Doctor's orders

Today's brief editorial follows on the heels of this one. So perhaps revisit that first?

/– intermission –/

The obvious follow-on question is, when is good enough enough?

To my mind, a perfect place to stop is when we have achieved a state of equanimity or balance. Nothing bothers us. Nothing distracts us. There's only enjoyment of listening to music.

Our very human problem is boredom. It's all too easy to get bored by balance and any lack of complications. We might be far more identified with fixing or perfecting things. Leaving them alone creates "I can't just do nothing" anxiety. That stirs up restless "I gotta do something" energies. So upon reading the next review or forum post, this anxious impulse buys us a new hifi something. It's nearly predictable yet entirely self-inflicted that this addition/change shall nix our so carefully curated prior balance. We might change just one thing but because all others connect, we affect the precarious balance of the lot. Of course since we'd grown bored with that, we applaud the upset. It's pushed a new aspect into the foreground to be admired and worshipped. We're in the thrall of recency bias. We've got a crush on the new.

Trouble is, any imbalance has the nasty habit of wearing out its welcome. Eventually it starts rubbing us wrong. If we've done the old sell-to-buy routine, we can't readily go back. We can't reinstate our former balance. That's unless our ego is gracious enough to admit error and lets us buy the very thing again we just sold. How likely is that? Hello curiosity. Even though we could admit to the mistake and easily fix it—we know exactly what caused it—what if?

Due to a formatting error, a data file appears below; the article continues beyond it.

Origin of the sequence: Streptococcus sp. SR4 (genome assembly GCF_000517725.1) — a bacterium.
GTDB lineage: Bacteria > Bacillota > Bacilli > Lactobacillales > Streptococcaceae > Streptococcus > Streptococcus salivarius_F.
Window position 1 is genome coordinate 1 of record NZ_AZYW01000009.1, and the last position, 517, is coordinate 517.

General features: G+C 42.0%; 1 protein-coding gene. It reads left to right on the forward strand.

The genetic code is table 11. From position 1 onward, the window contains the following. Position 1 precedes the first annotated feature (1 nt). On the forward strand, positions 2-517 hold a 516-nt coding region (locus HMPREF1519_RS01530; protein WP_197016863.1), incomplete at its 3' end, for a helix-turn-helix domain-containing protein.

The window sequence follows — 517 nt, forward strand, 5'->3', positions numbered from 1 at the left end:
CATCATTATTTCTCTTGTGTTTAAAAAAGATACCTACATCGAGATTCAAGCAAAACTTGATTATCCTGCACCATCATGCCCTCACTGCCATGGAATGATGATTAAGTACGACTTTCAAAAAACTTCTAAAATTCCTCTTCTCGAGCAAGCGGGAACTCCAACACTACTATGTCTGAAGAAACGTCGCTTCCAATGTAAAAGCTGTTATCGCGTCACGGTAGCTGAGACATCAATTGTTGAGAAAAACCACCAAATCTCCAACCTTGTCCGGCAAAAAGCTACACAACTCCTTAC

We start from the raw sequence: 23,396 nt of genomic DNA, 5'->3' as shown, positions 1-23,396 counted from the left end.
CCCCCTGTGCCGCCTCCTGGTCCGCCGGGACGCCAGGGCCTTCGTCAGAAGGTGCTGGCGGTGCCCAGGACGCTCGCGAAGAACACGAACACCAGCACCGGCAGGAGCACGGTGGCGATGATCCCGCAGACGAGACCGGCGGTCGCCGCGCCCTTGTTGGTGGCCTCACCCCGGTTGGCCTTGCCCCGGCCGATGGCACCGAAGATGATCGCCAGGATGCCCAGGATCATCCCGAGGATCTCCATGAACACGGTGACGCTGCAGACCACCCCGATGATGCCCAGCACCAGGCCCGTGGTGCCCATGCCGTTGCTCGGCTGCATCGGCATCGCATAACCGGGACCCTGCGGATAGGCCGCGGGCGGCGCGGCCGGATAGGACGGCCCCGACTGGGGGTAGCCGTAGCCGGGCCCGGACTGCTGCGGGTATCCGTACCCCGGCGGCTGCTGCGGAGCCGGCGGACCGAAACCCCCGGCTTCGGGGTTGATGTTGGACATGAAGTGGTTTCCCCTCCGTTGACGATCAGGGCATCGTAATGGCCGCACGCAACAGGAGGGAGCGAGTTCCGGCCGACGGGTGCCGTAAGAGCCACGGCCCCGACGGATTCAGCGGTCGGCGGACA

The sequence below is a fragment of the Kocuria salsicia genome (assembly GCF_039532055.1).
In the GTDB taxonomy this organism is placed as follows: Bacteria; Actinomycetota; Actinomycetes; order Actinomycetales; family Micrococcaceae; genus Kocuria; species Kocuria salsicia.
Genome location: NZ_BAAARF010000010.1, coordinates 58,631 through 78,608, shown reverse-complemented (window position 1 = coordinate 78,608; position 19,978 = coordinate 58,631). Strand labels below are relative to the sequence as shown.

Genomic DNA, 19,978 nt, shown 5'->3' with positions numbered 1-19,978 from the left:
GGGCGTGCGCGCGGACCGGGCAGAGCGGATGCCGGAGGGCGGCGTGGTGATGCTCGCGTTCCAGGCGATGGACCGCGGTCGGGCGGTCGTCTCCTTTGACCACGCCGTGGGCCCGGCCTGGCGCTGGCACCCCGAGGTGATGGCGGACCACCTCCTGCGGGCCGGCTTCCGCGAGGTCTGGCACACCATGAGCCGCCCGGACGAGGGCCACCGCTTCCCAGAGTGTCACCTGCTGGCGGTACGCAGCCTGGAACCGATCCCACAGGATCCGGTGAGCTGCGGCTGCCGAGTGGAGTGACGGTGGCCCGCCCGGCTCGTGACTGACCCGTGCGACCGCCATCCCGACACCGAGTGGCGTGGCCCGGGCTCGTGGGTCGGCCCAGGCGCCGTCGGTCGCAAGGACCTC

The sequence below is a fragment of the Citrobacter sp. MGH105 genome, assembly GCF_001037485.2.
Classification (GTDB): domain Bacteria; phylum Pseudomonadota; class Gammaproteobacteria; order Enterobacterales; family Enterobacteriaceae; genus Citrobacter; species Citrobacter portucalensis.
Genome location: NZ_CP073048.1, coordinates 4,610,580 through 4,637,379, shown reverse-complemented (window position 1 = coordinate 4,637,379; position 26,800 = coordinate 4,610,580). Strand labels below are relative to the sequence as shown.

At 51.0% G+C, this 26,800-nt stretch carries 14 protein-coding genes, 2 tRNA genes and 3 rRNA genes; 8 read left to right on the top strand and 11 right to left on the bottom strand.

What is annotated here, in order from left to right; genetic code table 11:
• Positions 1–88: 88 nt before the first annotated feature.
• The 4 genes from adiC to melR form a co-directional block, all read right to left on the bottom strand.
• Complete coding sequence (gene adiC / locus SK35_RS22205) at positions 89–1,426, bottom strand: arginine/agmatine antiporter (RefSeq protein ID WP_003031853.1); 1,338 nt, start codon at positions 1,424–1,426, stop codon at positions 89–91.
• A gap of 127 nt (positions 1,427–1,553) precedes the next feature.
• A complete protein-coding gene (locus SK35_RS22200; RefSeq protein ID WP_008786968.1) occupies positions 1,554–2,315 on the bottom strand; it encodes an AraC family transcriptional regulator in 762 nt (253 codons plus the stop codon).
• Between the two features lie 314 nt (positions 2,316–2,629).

With that commences our next cycle of balance lost and the chase to reinstate it, perhaps at an even higher level. This mechanism is embedded in the audiophile habit of endless upgrades. The word 'upgrade' should really read 'downgrade' unless it redresses equanimity to cause a listening experience where nothing stands out to vie for attention; where we simply confront a holistic vision.

If we can't cherish balance when achieved—I propose that a vital part of hanging on to it isn't emotional at all but relies on a foundational understanding of the matter and the psychology involved—we must suffer its loss and the resultant repeat of its pursuit. If we're keen on getting out of this race, the ideal point would be when our system has achieved a state of balance. Yes there are higher and lower expressions of balance. But what they all share in common is a sense of ease. That's an absence of complications and concern. In fact it's only when all concerns vanish from our experience that a door to greater depth and self-forgetfulness opens.

Whenever the means to an end recede from awareness to cancel all need to be tended to, the end itself becomes our reward and fullest engagement. And isn't that the whole point; to hit 'play' and simply get on with the luxury of enjoying our favorite tunes?

Knowing when to stop could thus be the most important lesson in all of audiophilia. It's not about specific hardware or technology. It's about maturing the listener so that balance achieved is recognized and rightly treasured to stop the wheel there.

Yes. Spot on. Bravo!

No. Absolutely not.


I propose that doubting this signals lack of understanding; and making the chase more important than the arrival. If we identify as endless fixers and playing doctor, that's perfectly appropriate and as it should be. If we want to become finders and transcend the obsessive search, then not. Now recognizing balance is the golden key so we can know when to stop, really be set for the long haul and call it a day.

New Year's day resolution perhaps? If so, we're ready for this